Differences Between Pass Interference in the NFL and High School Football

If you’re like me, then you may sometimes get annoyed when fans and inexperienced players speak boldly on pass interference without understanding the rules. 

With the audience watching football increasing on a daily basis, so too are the comments on social media when people see a clip from a game. In particular, fans like to comment on pass plays when they feature the wide receiver versus the defensive back. More times than not, fans are wrong about exactly what pass interference is. With that said, I decided it would be a good idea to post this primer  on pass reference  for the readers of this blog. Enjoy and most of all, you are now informed. Ignorance will no longer be an excuse.

The rules governing pass interference in the NFL differ significantly from those in high school football. Understanding these differences is crucial for players, coaches, and fans alike. This article will explore the key distinctions between pass interference rules in the NFL and high school football.

The Basics of Pass Interference

Pass interference occurs when a player impedes an opponent’s opportunity to catch a pass. It can be committed by either an offensive or defensive player, and the penalties are designed to maintain fair play and competition. 

Common Elements:

Interfering with the Receiver:

Both levels penalize players who make contact with the intended receiver before the ball arrives, hindering their ability to make the catch.

Right to the Ball: 

Both offensive and defensive players have an equal right to the ball, provided they are making a legitimate attempt to catch it.

Differences in Rules and Enforcement

While the core concept of pass interference is similar, the rules and their enforcement vary between the NFL and high school football, governed by the National Federation of State High School Associations (NFHS).

1. Penalty Yardage


Defensive Pass Interference (DPI):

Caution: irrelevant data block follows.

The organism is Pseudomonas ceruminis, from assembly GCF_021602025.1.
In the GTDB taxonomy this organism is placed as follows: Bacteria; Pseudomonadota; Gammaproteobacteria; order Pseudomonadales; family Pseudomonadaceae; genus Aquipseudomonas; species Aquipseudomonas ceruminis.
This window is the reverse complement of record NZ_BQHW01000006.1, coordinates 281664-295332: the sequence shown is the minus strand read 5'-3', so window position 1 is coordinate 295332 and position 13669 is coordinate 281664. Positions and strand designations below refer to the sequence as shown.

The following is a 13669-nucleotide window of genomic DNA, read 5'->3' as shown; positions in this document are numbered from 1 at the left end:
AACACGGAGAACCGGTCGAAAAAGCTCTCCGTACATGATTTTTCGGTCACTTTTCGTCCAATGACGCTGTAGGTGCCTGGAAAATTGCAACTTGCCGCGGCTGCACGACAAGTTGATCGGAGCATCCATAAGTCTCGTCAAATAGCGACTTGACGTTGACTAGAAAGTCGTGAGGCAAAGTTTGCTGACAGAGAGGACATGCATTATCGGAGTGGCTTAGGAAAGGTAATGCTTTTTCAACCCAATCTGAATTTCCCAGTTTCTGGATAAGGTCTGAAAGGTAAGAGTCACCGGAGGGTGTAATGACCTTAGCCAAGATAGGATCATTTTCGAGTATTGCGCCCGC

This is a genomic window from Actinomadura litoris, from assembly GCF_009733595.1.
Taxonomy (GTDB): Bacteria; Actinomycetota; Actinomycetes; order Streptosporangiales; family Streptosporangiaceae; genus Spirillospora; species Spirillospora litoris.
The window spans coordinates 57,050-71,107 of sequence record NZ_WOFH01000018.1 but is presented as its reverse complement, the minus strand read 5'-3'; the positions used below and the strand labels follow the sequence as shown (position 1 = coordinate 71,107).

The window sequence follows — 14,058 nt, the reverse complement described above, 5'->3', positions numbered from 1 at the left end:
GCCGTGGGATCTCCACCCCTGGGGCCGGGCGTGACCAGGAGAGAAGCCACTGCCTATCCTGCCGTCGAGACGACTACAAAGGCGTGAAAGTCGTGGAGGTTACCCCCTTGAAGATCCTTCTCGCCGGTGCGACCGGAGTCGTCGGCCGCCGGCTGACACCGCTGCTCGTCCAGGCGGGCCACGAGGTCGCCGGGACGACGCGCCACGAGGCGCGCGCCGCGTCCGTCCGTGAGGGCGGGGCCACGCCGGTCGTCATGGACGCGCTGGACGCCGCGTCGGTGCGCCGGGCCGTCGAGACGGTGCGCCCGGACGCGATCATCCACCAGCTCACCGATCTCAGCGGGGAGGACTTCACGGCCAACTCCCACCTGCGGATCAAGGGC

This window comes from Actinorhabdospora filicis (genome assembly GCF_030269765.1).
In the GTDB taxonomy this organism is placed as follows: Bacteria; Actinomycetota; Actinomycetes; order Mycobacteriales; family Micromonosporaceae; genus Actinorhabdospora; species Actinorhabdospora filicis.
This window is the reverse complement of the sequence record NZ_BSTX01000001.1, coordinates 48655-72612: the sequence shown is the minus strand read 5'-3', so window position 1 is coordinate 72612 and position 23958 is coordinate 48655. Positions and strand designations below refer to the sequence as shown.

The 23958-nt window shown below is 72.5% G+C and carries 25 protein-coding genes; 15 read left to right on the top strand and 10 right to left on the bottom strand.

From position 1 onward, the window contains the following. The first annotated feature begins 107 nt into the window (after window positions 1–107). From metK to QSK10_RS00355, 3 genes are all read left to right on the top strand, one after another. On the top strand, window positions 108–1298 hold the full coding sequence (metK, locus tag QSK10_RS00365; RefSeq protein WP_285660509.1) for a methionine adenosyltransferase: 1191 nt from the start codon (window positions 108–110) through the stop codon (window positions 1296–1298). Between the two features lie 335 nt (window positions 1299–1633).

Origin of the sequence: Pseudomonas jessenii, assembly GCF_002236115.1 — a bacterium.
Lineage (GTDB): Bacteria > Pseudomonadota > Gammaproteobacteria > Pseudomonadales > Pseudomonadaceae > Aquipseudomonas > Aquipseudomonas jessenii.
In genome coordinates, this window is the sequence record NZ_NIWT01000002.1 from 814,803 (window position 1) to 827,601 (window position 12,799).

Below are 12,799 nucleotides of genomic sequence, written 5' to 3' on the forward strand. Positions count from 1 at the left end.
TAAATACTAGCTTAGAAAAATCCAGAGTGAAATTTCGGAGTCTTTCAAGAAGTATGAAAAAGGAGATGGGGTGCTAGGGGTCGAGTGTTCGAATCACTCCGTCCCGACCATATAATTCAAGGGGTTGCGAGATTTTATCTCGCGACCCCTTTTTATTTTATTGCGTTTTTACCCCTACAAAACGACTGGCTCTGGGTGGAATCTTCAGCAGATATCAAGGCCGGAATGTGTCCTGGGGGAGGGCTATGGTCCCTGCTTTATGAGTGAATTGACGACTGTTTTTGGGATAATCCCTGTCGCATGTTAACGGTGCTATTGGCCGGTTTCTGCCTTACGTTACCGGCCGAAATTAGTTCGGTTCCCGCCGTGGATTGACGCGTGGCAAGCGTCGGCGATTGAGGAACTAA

The ball is placed at the spot of the foul, resulting in a significant gain for the offense. If the foul occurs in the end zone, the ball is placed at the one-yard line.

Offensive Pass Interference (OPI):

The penalty is 10 yards from the previous spot and a loss of down.

High School:

Defensive Pass Interference (DPI):

The penalty is 15 yards from the previous spot, regardless of where the foul occurred on the field. It also results in an automatic first down.

Offensive Pass Interference (OPI):

The penalty is 15 yards from the previous spot, and the down is replayed.

The NFL’s spot foul rule can result in much more significant yardage gains compared to the fixed 15-yard penalty in high school football.

2. Face-Guarding


Face-guarding (attempting to block the receiver’s vision without turning to look for the ball) is not considered pass interference unless contact is made.

High School:

Face-guarding is explicitly considered pass interference, even if there is no contact, as it impedes the receiver’s ability to make the catch.

3. Incidental Contact


Incidental contact, where players unintentionally collide while attempting to make a play on the ball, is not penalized.

High School:

The NFHS rules also allow for incidental contact, as long as it does not hinder the receiver’s opportunity to catch the ball. However, the interpretation can sometimes be stricter compared to the NFL.

4. Contact Beyond Five Yards


Defenders are allowed to make contact with receivers within the first five yards from the line of scrimmage. Any significant contact beyond five yards before the ball is thrown is penalized as illegal contact, not pass interference.

High School:

High school football plays under the NCAA rule states that contact may be made with a receiver if the ball isn’t in the air. If the quarterback had thrown the ball, then the contact was made, it would be a pass interference call.

5. Automatic First Down


Defensive pass interference results in an automatic first down for the offense.

High School:

Similarly, defensive pass interference results in an automatic first down. However, offensive pass interference does not carry an automatic first down penalty; instead, the down is replayed after a 15-yard penalty.

Understanding the difference between pass interference in the different levels of football is obviously important for those that are participating in it. However, it’s crucial for fans who are seeking to have an understanding of the game that they are spending many hours watching. At the very least, it will decrease your stress levels to actually know what is pass interference and what is not. It does you no good to be shouting at the television calling for a penalty when one is not warranted. I hope that this article was successful in bringing you to a complete understanding of pass interference at all levels in the game of football. 

For more in-depth discussions on football rules and strategies, continue visiting AllEyesDBCamp.com.

Author: Chad Wilson

Chad Wilson is the owner of All Eyes DB Camp and author of "101 DB Tips". He played college football at the University of Miami and briefly in the NFL for the Seattle Seahawks. Over his 15 year high school football coaching career, he tutored over a dozen Division I defensive backs and as a trainer has worked with NFL All Pros, first round draft picks, college football All Americans and Top 10 ranked high school football prospects.

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